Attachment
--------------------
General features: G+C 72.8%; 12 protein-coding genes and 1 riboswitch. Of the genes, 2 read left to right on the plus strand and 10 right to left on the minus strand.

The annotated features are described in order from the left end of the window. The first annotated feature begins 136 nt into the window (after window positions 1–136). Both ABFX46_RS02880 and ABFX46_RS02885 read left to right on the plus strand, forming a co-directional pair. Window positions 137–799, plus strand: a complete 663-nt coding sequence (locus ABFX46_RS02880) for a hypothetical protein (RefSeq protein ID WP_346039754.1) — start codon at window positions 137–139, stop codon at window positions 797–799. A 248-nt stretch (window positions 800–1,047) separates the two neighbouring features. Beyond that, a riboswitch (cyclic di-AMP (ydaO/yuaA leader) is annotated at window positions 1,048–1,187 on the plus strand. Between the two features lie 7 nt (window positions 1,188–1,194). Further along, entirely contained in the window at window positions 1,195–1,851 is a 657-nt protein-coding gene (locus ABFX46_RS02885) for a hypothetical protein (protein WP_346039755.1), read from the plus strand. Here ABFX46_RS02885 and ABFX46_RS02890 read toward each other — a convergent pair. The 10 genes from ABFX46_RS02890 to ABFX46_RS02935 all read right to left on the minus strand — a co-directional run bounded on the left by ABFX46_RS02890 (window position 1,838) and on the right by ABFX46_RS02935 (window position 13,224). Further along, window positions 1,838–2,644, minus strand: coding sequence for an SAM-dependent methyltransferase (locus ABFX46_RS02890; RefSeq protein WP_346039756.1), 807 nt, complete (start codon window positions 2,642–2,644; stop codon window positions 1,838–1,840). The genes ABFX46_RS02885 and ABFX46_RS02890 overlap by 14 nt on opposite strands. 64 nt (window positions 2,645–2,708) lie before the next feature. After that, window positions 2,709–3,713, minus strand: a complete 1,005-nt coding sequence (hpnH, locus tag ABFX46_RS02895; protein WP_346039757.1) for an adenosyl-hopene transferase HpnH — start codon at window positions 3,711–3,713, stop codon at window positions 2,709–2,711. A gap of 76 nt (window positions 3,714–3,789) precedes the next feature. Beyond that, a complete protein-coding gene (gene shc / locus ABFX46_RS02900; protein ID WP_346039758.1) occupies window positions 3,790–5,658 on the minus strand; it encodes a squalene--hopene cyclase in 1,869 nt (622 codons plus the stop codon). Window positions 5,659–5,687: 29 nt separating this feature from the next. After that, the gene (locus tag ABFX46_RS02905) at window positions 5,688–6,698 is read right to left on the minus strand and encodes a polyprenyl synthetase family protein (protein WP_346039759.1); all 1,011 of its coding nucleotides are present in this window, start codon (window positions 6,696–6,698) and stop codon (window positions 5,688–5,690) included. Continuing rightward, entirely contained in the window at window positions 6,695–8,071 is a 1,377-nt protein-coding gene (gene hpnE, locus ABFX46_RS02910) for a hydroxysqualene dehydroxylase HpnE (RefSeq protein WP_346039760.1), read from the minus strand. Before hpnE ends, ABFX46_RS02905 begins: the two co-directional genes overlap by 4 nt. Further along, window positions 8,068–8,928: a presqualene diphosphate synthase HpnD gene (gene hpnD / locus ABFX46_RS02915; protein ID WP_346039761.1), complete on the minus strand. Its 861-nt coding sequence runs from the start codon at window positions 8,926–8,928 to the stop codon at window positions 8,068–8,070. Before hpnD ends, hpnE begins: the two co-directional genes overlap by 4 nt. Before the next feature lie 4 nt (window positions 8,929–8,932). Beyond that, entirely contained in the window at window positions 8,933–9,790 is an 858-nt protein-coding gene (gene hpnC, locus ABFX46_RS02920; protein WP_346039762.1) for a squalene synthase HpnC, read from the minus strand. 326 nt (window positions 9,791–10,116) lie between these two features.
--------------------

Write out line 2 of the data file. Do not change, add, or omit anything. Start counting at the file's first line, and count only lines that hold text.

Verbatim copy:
The annotated features are described in order from the left end of the window. The first annotated feature begins 136 nt into the window (after window positions 1–136). Both ABFX46_RS02880 and ABFX46_RS02885 read left to right on the plus strand, forming a co-directional pair. Window positions 137–799, plus strand: a complete 663-nt coding sequence (locus ABFX46_RS02880) for a hypothetical protein (RefSeq protein ID WP_346039754.1) — start codon at window positions 137–139, stop codon at window positions 797–799. A 248-nt stretch (window positions 800–1,047) separates the two neighbouring features. Beyond that, a riboswitch (cyclic di-AMP (ydaO/yuaA leader) is annotated at window positions 1,048–1,187 on the plus strand. Between the two features lie 7 nt (window positions 1,188–1,194). Further along, entirely contained in the window at window positions 1,195–1,851 is a 657-nt protein-coding gene (locus ABFX46_RS02885) for a hypothetical protein (protein WP_346039755.1), read from the plus strand. Here ABFX46_RS02885 and ABFX46_RS02890 read toward each other — a convergent pair. The 10 genes from ABFX46_RS02890 to ABFX46_RS02935 all read right to left on the minus strand — a co-directional run bounded on the left by ABFX46_RS02890 (window position 1,838) and on the right by ABFX46_RS02935 (window position 13,224). Further along, window positions 1,838–2,644, minus strand: coding sequence for an SAM-dependent methyltransferase (locus ABFX46_RS02890; RefSeq protein WP_346039756.1), 807 nt, complete (start codon window positions 2,642–2,644; stop codon window positions 1,838–1,840). The genes ABFX46_RS02885 and ABFX46_RS02890 overlap by 14 nt on opposite strands. 64 nt (window positions 2,645–2,708) lie before the next feature. After that, window positions 2,709–3,713, minus strand: a complete 1,005-nt coding sequence (hpnH, locus tag ABFX46_RS02895; protein WP_346039757.1) for an adenosyl-hopene transferase HpnH — start codon at window positions 3,711–3,713, stop codon at window positions 2,709–2,711. A gap of 76 nt (window positions 3,714–3,789) precedes the next feature. Beyond that, a complete protein-coding gene (gene shc / locus ABFX46_RS02900; protein ID WP_346039758.1) occupies window positions 3,790–5,658 on the minus strand; it encodes a squalene--hopene cyclase in 1,869 nt (622 codons plus the stop codon). Window positions 5,659–5,687: 29 nt separating this feature from the next. After that, the gene (locus tag ABFX46_RS02905) at window positions 5,688–6,698 is read right to left on the minus strand and encodes a polyprenyl synthetase family protein (protein WP_346039759.1); all 1,011 of its coding nucleotides are present in this window, start codon (window positions 6,696–6,698) and stop codon (window positions 5,688–5,690) included. Continuing rightward, entirely contained in the window at window positions 6,695–8,071 is a 1,377-nt protein-coding gene (gene hpnE, locus ABFX46_RS02910) for a hydroxysqualene dehydroxylase HpnE (RefSeq protein WP_346039760.1), read from the minus strand. Before hpnE ends, ABFX46_RS02905 begins: the two co-directional genes overlap by 4 nt. Further along, window positions 8,068–8,928: a presqualene diphosphate synthase HpnD gene (gene hpnD / locus ABFX46_RS02915; protein ID WP_346039761.1), complete on the minus strand. Its 861-nt coding sequence runs from the start codon at window positions 8,926–8,928 to the stop codon at window positions 8,068–8,070. Before hpnD ends, hpnE begins: the two co-directional genes overlap by 4 nt. Before the next feature lie 4 nt (window positions 8,929–8,932). Beyond that, entirely contained in the window at window positions 8,933–9,790 is an 858-nt protein-coding gene (gene hpnC, locus ABFX46_RS02920; protein WP_346039762.1) for a squalene synthase HpnC, read from the minus strand. 326 nt (window positions 9,791–10,116) lie between these two features.